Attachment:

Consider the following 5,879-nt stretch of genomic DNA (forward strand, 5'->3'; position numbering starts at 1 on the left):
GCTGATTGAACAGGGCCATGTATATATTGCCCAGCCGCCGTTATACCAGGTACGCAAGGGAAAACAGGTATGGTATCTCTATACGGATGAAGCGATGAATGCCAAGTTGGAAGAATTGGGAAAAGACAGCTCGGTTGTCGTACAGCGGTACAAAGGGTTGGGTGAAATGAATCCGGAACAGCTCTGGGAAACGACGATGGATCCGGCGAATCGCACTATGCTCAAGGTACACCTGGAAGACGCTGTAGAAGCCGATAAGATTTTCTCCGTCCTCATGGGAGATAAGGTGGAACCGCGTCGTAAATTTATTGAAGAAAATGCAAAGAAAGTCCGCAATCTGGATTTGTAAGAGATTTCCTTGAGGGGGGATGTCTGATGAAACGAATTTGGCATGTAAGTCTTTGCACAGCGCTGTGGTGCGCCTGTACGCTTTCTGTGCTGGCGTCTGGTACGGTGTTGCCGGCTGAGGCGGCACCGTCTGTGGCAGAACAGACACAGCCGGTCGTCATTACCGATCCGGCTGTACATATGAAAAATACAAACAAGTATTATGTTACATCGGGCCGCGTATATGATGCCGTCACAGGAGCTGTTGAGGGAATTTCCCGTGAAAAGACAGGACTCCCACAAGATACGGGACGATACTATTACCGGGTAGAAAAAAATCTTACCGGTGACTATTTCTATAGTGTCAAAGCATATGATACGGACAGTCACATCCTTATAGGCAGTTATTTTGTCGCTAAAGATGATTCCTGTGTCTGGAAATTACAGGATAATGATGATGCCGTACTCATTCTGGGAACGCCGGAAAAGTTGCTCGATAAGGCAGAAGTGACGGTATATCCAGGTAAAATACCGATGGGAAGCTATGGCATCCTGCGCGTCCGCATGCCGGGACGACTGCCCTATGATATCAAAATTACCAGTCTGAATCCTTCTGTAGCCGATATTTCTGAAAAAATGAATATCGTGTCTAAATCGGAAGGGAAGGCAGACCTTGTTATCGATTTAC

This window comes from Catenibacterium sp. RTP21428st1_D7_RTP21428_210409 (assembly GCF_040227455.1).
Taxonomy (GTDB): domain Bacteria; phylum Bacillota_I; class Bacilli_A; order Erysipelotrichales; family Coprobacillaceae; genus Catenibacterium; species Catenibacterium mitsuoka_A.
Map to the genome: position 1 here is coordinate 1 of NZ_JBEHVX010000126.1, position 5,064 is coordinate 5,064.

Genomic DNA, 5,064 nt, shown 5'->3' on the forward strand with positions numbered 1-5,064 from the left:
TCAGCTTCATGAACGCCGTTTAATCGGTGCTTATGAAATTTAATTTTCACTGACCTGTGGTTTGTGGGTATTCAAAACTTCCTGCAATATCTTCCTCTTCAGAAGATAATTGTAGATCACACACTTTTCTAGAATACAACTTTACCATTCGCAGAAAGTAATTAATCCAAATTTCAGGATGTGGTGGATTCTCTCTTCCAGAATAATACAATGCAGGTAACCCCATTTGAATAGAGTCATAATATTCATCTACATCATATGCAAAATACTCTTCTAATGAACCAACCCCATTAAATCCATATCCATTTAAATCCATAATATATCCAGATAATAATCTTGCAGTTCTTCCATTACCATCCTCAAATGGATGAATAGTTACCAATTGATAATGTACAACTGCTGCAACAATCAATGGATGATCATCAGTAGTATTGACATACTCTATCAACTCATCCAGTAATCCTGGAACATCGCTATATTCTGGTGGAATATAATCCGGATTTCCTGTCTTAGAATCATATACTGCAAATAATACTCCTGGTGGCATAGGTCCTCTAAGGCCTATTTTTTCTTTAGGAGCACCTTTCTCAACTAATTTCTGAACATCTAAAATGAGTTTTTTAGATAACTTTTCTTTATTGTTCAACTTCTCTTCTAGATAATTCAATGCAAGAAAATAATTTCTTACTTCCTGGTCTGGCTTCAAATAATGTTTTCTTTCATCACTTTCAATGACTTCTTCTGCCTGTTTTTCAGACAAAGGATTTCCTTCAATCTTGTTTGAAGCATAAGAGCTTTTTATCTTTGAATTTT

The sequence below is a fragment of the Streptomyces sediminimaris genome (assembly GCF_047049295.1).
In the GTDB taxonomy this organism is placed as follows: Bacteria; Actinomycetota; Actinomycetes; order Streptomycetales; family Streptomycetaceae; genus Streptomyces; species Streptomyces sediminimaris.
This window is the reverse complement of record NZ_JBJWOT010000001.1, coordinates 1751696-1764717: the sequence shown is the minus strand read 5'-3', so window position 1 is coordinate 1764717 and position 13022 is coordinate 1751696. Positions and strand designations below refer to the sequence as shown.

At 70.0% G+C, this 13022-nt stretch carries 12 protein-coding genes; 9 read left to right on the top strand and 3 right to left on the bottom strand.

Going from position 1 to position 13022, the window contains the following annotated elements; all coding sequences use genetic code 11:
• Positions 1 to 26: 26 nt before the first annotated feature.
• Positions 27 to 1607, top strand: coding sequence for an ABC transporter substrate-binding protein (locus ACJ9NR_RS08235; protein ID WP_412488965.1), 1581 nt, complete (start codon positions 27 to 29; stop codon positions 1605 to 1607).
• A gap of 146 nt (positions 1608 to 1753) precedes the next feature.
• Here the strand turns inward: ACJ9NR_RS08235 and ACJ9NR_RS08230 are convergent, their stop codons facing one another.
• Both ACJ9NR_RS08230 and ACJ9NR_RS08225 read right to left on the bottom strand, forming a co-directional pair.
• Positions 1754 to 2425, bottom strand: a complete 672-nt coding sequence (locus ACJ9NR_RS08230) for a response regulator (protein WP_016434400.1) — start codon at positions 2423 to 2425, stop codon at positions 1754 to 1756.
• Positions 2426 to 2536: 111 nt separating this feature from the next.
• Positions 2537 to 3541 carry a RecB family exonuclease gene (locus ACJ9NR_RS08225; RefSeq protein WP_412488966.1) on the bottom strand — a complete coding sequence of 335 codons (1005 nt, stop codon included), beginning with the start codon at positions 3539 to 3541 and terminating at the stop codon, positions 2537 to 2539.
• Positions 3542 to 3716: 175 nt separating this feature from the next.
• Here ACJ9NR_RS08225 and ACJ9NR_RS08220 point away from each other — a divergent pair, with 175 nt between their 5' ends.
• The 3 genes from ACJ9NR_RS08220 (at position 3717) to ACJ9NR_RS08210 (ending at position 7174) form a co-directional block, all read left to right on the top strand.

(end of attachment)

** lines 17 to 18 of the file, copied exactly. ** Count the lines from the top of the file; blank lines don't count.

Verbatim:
• Both ACJ9NR_RS08230 and ACJ9NR_RS08225 read right to left on the bottom strand, forming a co-directional pair.
• Positions 1754 to 2425, bottom strand: a complete 672-nt coding sequence (locus ACJ9NR_RS08230) for a response regulator (protein WP_016434400.1) — start codon at positions 2423 to 2425, stop codon at positions 1754 to 1756.